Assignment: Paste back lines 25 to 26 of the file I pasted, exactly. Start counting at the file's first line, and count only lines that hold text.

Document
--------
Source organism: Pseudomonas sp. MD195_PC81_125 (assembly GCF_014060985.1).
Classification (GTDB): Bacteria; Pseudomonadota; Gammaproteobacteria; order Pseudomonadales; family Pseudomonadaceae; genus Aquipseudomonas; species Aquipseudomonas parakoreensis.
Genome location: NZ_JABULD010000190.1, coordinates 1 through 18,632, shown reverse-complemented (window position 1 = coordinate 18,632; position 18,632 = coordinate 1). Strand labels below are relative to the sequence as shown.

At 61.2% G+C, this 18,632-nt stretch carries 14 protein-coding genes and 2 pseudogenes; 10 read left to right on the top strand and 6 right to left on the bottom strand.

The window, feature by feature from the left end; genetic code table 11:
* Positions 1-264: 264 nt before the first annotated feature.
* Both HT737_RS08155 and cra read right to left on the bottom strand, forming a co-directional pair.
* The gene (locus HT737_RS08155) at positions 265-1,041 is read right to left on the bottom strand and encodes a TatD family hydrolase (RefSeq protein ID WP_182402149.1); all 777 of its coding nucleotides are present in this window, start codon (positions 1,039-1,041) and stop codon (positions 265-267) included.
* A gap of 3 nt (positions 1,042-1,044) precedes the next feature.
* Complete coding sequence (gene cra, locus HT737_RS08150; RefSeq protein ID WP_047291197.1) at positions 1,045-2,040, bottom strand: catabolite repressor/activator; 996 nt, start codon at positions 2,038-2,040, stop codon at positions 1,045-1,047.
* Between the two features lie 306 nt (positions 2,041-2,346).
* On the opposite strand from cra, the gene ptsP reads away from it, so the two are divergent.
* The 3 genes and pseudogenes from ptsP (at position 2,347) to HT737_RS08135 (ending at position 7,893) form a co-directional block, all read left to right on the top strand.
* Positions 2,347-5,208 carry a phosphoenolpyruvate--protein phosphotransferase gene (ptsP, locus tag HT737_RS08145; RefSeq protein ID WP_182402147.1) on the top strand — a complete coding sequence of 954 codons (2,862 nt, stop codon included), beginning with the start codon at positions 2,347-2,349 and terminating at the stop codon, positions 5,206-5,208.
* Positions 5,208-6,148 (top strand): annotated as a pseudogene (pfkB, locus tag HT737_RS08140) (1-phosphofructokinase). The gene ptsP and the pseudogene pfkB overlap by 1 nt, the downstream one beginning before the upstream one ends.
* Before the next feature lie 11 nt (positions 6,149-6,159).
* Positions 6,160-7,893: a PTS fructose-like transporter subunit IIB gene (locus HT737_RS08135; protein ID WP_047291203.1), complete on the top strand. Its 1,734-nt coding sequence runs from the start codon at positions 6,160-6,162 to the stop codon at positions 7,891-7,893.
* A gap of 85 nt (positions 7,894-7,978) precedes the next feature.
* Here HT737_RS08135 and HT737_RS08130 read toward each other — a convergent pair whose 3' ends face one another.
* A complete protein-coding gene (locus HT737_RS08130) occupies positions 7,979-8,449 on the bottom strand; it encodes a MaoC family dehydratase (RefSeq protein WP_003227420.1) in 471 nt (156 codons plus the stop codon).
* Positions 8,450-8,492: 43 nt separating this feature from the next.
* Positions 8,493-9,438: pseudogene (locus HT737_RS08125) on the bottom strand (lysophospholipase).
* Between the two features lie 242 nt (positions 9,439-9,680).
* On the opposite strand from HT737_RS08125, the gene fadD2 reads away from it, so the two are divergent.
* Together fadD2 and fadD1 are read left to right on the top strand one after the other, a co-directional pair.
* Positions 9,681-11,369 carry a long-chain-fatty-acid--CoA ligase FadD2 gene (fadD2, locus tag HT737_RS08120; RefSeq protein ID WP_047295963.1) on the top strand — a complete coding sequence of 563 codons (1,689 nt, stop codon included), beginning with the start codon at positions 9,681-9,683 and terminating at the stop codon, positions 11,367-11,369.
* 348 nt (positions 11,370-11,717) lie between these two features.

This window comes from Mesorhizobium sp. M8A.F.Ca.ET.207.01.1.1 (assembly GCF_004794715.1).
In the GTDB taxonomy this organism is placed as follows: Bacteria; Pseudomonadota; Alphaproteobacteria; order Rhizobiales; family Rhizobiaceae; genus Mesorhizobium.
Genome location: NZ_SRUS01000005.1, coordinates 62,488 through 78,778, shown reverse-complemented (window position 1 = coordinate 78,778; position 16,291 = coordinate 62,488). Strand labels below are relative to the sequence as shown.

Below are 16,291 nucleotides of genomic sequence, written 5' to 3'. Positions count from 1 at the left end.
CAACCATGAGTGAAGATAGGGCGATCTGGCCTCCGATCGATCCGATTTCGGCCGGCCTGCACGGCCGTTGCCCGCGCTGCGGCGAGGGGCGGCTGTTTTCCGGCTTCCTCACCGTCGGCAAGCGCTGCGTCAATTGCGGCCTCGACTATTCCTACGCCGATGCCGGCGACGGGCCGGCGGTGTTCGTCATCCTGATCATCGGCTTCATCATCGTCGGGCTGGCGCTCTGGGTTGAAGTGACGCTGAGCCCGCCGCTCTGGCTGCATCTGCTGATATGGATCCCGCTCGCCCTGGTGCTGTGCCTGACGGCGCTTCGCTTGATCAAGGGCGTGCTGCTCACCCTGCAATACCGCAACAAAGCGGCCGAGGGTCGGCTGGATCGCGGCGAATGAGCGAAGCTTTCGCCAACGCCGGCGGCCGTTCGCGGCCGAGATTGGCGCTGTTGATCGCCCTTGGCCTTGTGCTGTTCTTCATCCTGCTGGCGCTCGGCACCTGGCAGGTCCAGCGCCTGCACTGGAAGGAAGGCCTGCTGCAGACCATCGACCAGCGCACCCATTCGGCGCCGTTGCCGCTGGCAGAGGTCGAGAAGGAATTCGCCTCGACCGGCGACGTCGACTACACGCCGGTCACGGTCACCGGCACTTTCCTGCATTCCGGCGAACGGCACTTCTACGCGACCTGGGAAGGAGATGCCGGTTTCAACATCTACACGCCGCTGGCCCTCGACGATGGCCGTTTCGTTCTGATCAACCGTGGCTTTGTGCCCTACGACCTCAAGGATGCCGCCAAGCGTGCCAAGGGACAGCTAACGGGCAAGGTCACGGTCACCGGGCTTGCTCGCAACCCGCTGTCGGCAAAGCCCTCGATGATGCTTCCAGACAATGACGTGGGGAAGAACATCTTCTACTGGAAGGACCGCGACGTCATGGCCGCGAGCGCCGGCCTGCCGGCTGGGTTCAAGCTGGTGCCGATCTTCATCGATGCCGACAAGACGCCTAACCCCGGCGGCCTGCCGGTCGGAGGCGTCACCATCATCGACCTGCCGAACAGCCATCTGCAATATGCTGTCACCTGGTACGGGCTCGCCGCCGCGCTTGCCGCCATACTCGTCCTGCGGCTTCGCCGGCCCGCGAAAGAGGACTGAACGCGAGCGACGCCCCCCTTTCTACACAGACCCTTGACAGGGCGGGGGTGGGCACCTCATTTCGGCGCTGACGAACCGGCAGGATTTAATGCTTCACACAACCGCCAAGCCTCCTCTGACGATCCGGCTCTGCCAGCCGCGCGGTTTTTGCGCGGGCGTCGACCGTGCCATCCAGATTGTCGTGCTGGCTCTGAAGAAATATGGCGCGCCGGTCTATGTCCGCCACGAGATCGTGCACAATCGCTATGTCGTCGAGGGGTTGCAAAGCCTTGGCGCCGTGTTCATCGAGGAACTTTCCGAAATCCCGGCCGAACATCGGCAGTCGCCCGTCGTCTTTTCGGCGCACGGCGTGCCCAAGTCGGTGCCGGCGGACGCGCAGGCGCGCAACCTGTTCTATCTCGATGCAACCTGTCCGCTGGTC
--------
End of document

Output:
* Together fadD2 and fadD1 are read left to right on the top strand one after the other, a co-directional pair.
* Positions 9,681-11,369 carry a long-chain-fatty-acid--CoA ligase FadD2 gene (fadD2, locus tag HT737_RS08120; RefSeq protein ID WP_047295963.1) on the top strand — a complete coding sequence of 563 codons (1,689 nt, stop codon included), beginning with the start codon at positions 9,681-9,683 and terminating at the stop codon, positions 11,367-11,369.